Ideas used to take years to come to the public's attention and now the people attuned to social media around the world will know of developments in less than 24 hours. Likewise only a few were privileged enough to work at creative tasks over the length of time it took to invent something new, let alone have it be widely received. Now teams of people working in international networks use open source ideas to build entirely new technologies together in their spare time.

How do we prepare our children for the world they will inherit?

Our ancestors could have only imagined the world that their children would inherit as local, maybe national (for a few) and only the privileged would have moved into international settings. Children everywhere are likely to travel internationally and many will live far from the place they were born. They will bring back to their homelands societal norms from other places, as radio, television and the internet bring ideas. The world our children will inherit will stretch everyone's ability to keep what is valuable in local culture while embracing what is valuable in international ideas. Our children will need the knowledge skills, and social abilities to move between family, community and international cultures and contexts with ease.

How do we prepare our children for the world they will inherit?

These words are meant to be a call to action. A small network is beginning to apply participatory research to the questions involved with the Future(s) of Education. Some are blogging, writing, speaking and consulting with others on these topics. As educators around the globe wrestle with the difficulties that occur as the old systems break down, some are banding together to discuss, "What is next?"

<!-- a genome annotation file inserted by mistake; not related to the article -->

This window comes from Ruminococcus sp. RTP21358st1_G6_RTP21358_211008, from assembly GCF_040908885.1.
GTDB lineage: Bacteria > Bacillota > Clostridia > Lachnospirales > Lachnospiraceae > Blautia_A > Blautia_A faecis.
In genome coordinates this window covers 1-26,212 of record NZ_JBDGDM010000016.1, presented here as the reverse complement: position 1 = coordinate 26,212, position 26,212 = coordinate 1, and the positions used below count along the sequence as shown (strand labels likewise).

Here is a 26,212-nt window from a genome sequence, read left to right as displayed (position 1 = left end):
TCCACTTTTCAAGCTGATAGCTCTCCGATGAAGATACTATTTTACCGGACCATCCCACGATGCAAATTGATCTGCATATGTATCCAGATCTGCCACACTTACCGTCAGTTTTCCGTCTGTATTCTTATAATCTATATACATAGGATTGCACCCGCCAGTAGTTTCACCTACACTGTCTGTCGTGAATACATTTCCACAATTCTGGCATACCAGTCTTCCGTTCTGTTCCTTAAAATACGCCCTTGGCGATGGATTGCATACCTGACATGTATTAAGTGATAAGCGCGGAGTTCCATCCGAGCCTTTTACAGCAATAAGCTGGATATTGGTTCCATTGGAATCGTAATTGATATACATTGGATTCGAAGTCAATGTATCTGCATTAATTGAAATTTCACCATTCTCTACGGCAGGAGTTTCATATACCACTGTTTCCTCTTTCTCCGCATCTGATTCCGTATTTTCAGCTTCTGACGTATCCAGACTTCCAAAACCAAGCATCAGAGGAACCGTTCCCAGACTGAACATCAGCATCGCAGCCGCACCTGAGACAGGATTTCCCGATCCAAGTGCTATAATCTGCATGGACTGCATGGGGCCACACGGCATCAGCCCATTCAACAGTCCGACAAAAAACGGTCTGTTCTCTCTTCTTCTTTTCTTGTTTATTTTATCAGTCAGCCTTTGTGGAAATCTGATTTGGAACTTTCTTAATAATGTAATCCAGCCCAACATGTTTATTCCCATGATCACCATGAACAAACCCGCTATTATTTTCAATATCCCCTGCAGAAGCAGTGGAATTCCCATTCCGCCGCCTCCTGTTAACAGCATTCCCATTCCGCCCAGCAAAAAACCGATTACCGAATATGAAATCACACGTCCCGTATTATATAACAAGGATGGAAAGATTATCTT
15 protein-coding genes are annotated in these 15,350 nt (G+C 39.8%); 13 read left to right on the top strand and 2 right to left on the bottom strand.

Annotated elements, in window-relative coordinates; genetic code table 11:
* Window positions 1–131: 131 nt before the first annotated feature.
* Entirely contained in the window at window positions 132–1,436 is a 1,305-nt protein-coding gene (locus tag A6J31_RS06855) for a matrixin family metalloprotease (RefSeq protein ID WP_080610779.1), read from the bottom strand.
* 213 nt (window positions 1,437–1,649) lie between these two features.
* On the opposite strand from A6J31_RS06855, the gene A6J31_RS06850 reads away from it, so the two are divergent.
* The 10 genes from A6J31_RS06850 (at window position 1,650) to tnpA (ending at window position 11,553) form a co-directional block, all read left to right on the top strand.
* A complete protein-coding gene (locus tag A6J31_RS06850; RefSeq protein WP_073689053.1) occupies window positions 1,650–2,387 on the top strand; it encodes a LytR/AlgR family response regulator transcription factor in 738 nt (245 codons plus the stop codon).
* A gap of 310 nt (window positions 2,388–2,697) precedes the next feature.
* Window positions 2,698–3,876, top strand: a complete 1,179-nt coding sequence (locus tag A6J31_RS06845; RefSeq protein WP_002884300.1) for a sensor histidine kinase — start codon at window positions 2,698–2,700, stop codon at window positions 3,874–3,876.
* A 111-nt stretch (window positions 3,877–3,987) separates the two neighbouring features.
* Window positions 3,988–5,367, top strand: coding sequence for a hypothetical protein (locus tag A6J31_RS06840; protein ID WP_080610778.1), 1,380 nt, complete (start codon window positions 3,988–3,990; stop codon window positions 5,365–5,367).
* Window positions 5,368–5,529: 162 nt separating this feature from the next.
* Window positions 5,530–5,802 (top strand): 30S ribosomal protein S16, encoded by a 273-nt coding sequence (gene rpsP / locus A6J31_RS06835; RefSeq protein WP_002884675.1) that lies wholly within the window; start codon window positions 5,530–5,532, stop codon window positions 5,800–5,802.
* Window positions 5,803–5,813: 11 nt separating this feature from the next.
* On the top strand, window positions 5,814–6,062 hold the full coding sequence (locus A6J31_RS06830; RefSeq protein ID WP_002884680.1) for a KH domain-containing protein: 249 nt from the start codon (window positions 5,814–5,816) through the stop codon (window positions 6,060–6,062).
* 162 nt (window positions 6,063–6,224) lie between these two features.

This article is written in the hopes that it will propel both local action and connection to an international network.

  1. If you are intrigued, then it is hoped that you take a copy of this article and pass it to others or share the link to this article with others.
  2. If you are in higher education then please discuss this with both your students and your peers and encourage everyone who has time to devote to this idea to join the network mentioned above.
  3. If you are already working in this area then connect with the Future(s) of Education Project so that we all can share academic resources and ideas.

What else will be occurring as this network grows? Small teams of people in various countries around the world are beginning to design pilot projects. These teams will use this model and in rotation will study, act, measure and reflect on changes that evolve as they study what might be the best future for education in their area.

As Ron Heifetz from Harvard has pointed out, we can create change if we have a holding environment which keeps us moving and feeling safe throughout the difficulties we face. PAR is such a holding environment - one that the Future(s) of Education projects will use for connecting internationally and report on as we grow the international network that surrounds us.